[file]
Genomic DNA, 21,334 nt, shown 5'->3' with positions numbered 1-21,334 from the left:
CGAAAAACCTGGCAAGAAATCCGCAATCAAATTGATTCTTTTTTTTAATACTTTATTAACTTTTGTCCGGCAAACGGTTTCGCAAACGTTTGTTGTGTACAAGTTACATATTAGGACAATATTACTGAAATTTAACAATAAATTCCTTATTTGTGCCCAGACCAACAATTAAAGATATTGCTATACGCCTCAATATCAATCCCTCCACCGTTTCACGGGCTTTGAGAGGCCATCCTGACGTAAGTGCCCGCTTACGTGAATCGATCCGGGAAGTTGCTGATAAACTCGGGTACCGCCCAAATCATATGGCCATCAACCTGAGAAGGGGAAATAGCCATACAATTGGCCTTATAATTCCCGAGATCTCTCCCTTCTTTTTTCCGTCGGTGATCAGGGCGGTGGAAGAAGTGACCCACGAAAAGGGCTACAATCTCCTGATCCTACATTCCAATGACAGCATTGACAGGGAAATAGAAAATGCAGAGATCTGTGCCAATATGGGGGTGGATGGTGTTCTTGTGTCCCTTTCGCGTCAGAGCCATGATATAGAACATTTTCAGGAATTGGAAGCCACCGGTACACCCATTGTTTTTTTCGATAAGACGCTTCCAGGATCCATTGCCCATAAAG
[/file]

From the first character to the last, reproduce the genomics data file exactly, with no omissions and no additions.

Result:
Genomic DNA, 21,334 nt, shown 5'->3' with positions numbered 1-21,334 from the left:
CGAAAAACCTGGCAAGAAATCCGCAATCAAATTGATTCTTTTTTTTAATACTTTATTAACTTTTGTCCGGCAAACGGTTTCGCAAACGTTTGTTGTGTACAAGTTACATATTAGGACAATATTACTGAAATTTAACAATAAATTCCTTATTTGTGCCCAGACCAACAATTAAAGATATTGCTATACGCCTCAATATCAATCCCTCCACCGTTTCACGGGCTTTGAGAGGCCATCCTGACGTAAGTGCCCGCTTACGTGAATCGATCCGGGAAGTTGCTGATAAACTCGGGTACCGCCCAAATCATATGGCCATCAACCTGAGAAGGGGAAATAGCCATACAATTGGCCTTATAATTCCCGAGATCTCTCCCTTCTTTTTTCCGTCGGTGATCAGGGCGGTGGAAGAAGTGACCCACGAAAAGGGCTACAATCTCCTGATCCTACATTCCAATGACAGCATTGACAGGGAAATAGAAAATGCAGAGATCTGTGCCAATATGGGGGTGGATGGTGTTCTTGTGTCCCTTTCGCGTCAGAGCCATGATATAGAACATTTTCAGGAATTGGAAGCCACCGGTACACCCATTGTTTTTTTCGATAAGACGCTTCCAGGATCCATTGCCCATAAAG